Thymol – Varroa Control

Source: http://www.beeculture.com/thymol-varroa-control/

By: Claudia Garrido

Thymol is one of the alternative treatments in late Summer, or even in Spring according to the temperatures of the year or area.

European beekeepers use thymol for several years, having three different registered treatments. For having best results by using thymol, some background knowledge is useful.

Like formic acid, thymol acts by its vapors. The bees distribute them in the hive by their activity, like v… Read More

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Beekeeping, like every other activity, has its dos and don’ts. Beginning beekeeping normally involves the gear that is needed and buying bees. Nevertheless, some people who are beginning this hobby generally make several mistakes. It is alright to make mistakes, and this article can help new beekeepers prevent making the exact same mistakes others have before.

Here are three errors which every beekeeper should avoid:

1. Not understanding the best time to start a beekeeping business or avocation can end up being a disaster. It can lead to some lack of cash and your bees. Since most bees expire during winter months winter is the worst possible time to start. This would force a beekeeper to buy a brand new batch of bees, which would be more expensive cash. Fall is another lousy time since there are fewer flowers, hence a smaller amount of honey picked, to begin beekeeping. The best time to begin beekeeping is during summer, which will be the time of the year where there are plenty of flowers that are blooming.

2. Purchasing used gear and old books. This can be a typical error made by many beginning beekeepers. Buying used gear and old beekeeping publications isn’t a good idea, although it is clear that one would want to save money as much as possible. First, used gear can come with “inherited” problems. The extractor outlet might have a leak, or the uncapping knife might not be sharp enough to uncap all the wax. This would surely impact the quality of one’s honey, which will ben’t an ideal scenario especially if a beekeeper is planning to start a honey-selling business. Second, old novels can provide info that is aged on beekeeping. One might be stuck using the traditional approach when there are faster and better means production honey and to keep beehives.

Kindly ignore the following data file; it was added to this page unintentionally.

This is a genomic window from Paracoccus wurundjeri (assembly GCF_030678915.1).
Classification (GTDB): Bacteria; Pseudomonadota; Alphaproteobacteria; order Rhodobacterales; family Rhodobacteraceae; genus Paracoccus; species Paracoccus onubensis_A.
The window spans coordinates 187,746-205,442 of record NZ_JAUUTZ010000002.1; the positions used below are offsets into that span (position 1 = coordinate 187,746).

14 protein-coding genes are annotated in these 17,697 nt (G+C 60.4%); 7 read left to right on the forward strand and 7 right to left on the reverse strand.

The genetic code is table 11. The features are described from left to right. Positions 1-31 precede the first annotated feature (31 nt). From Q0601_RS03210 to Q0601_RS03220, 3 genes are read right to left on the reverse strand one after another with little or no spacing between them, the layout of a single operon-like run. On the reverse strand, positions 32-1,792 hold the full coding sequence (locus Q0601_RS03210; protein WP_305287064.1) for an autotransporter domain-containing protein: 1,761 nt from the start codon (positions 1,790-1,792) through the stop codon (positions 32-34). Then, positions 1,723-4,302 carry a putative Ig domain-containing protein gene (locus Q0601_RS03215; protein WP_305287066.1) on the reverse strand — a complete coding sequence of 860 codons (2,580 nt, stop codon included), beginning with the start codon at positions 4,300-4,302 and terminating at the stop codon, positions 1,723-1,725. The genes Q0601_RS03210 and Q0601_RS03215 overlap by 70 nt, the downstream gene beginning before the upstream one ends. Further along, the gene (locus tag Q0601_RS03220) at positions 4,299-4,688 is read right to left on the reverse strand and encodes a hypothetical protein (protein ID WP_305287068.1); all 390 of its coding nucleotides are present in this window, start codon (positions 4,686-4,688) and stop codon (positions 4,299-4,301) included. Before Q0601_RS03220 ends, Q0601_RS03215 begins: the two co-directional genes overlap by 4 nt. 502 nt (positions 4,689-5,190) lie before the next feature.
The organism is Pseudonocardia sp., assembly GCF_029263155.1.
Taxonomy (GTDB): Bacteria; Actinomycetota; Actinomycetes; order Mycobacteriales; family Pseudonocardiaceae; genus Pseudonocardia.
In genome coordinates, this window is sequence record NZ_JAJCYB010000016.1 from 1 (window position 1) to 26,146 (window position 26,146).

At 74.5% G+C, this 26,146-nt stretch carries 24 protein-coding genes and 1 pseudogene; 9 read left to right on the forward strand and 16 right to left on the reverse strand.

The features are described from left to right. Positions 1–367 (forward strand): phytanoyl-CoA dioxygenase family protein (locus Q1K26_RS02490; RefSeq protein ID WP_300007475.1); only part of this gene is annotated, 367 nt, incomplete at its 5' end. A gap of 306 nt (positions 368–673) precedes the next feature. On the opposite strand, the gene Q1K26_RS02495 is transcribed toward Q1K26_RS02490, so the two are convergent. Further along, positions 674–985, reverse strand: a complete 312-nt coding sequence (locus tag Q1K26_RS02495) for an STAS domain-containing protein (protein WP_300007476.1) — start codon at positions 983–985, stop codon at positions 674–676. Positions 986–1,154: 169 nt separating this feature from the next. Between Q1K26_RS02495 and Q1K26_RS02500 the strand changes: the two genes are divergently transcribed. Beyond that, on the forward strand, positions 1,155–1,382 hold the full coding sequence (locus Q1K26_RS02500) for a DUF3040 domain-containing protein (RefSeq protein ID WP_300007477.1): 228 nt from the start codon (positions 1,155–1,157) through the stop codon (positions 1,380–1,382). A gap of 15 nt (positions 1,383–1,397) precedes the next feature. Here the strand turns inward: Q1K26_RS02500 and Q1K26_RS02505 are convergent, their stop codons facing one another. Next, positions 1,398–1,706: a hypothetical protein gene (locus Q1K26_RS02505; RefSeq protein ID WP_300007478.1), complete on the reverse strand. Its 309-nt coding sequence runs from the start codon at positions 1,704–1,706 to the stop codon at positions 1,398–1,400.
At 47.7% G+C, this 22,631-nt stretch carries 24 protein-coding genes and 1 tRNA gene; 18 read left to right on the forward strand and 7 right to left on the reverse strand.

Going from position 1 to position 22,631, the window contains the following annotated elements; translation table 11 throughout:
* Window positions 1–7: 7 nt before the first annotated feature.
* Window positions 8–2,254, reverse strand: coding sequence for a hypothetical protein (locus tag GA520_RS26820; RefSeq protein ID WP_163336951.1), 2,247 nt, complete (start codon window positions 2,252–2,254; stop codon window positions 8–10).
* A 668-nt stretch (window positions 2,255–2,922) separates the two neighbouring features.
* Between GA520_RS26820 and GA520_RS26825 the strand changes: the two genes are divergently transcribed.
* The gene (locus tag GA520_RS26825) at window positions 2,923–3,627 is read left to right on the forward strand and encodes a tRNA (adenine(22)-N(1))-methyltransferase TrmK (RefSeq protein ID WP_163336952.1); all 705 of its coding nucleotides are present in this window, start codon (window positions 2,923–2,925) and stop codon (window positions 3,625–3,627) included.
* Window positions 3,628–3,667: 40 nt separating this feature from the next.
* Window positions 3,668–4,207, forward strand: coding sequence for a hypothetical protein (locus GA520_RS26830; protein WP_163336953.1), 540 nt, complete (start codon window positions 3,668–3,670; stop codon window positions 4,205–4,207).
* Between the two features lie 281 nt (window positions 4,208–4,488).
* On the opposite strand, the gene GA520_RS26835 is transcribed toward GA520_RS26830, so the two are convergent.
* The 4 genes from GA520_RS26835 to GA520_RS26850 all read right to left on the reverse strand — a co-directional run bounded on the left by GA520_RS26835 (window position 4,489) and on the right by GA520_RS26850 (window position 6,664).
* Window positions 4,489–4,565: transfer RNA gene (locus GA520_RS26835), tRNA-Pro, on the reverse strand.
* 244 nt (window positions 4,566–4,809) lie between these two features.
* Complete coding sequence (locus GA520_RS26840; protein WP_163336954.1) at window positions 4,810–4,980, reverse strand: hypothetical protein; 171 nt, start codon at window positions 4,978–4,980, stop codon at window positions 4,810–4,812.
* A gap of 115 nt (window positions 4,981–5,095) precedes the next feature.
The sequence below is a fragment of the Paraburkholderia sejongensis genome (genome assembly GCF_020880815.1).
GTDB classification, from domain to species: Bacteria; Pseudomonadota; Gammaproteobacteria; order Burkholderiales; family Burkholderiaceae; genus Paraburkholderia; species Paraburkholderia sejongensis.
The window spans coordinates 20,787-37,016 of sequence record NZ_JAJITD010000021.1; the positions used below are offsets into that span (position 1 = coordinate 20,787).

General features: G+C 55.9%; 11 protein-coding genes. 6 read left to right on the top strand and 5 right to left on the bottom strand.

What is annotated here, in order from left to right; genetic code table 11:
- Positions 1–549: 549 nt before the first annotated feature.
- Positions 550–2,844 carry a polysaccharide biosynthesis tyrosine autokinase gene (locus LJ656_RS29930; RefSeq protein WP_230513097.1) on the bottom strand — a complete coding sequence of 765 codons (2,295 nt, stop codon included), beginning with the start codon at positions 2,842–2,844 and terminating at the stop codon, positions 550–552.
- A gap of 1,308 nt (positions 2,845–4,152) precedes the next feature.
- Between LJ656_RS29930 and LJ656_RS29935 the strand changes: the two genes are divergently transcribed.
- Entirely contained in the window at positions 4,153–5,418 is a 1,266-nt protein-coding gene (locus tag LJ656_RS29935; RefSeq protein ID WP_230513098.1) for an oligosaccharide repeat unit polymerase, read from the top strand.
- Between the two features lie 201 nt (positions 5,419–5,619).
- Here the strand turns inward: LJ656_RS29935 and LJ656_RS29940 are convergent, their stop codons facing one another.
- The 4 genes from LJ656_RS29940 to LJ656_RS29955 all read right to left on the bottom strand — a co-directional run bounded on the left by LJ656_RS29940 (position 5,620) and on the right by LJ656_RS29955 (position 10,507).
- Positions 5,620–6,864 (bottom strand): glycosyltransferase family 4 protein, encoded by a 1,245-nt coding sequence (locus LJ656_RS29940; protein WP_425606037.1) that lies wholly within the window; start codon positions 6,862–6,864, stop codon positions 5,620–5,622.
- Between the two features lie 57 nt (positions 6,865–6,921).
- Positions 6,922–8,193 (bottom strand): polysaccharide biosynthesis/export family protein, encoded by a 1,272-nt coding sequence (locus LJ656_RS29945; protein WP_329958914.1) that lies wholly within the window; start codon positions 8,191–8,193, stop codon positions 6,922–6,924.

3. Refraining from buying protective gear. Think about this. He/she will most likely come out as a pincushion with all the bee stingers stuck to their body, if one doesn’t wear protective equipment when managing the hives and gathering the honeycombs. Protective equipment is not cheap, yes, but it’ll help beekeepers prevent having to pay medical bills from all the bee stings.

These three blunders have been presented here to help future beekeepers avoid them. It truly is best to consult with an expert beekeeper before getting started beekeeping. If purchasing a particular item looks overly pricey, always think about the ending cost (if they don’t purchase this thing now, will it cost them more later on?). Ultimately, it’s up to the person to determine the best course of action.

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